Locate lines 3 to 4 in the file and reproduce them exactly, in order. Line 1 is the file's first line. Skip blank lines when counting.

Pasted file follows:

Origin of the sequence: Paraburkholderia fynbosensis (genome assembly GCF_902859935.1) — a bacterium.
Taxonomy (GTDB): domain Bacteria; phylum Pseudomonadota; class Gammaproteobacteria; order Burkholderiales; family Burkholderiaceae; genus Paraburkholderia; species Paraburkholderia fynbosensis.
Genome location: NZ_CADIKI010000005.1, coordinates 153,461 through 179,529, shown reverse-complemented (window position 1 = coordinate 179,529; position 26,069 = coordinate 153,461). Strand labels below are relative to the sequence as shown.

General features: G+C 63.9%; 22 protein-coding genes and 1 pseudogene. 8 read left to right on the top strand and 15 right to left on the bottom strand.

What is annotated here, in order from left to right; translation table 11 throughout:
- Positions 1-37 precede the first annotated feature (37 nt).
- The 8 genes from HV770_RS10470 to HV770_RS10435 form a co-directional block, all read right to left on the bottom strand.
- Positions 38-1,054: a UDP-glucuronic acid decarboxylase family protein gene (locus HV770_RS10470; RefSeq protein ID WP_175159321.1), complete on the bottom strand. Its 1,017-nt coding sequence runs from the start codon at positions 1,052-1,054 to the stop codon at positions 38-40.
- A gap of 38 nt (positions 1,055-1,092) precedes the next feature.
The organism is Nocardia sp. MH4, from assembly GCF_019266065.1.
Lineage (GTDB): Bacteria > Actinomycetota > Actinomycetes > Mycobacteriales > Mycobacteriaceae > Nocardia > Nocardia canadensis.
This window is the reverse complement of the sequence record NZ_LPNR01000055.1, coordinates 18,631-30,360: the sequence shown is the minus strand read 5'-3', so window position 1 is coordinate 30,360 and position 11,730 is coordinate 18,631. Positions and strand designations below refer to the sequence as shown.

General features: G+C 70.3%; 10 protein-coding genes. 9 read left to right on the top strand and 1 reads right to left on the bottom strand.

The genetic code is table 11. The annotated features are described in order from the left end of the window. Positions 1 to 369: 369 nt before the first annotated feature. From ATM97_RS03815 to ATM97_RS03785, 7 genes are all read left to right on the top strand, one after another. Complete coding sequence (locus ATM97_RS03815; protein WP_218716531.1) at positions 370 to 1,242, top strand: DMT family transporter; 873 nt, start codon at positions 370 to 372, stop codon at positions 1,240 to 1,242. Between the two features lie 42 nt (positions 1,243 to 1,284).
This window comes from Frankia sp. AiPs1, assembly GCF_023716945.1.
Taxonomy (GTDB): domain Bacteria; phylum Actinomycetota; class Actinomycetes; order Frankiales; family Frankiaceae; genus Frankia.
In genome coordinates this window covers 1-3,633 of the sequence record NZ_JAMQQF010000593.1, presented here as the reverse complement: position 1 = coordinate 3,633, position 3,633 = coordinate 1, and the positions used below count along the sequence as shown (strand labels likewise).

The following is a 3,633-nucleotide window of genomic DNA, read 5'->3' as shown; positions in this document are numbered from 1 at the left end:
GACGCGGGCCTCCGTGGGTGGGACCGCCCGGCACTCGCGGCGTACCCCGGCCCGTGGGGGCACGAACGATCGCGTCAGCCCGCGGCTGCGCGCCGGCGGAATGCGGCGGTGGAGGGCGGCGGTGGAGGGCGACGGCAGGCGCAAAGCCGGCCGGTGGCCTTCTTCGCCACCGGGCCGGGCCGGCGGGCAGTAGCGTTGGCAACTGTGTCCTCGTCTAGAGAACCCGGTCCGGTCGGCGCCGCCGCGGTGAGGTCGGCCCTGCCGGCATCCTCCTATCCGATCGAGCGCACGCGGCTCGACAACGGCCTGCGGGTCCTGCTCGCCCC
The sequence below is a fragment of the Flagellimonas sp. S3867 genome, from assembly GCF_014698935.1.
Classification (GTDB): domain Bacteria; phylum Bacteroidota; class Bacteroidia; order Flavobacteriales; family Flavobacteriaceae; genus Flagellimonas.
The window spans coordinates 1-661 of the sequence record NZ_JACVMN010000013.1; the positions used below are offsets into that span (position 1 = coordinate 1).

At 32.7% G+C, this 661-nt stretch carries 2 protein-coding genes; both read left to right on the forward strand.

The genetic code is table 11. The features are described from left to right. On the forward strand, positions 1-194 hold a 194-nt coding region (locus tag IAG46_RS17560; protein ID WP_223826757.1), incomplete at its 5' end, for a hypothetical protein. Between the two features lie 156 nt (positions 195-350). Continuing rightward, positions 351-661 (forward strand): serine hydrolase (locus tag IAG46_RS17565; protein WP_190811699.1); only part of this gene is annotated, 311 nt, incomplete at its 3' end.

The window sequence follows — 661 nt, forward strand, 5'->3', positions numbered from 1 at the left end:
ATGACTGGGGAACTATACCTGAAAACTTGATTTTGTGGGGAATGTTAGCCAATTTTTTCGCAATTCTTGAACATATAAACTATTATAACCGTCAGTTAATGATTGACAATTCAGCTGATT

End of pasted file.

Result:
Genome location: NZ_CADIKI010000005.1, coordinates 153,461 through 179,529, shown reverse-complemented (window position 1 = coordinate 179,529; position 26,069 = coordinate 153,461). Strand labels below are relative to the sequence as shown.

General features: G+C 63.9%; 22 protein-coding genes and 1 pseudogene. 8 read left to right on the top strand and 15 right to left on the bottom strand.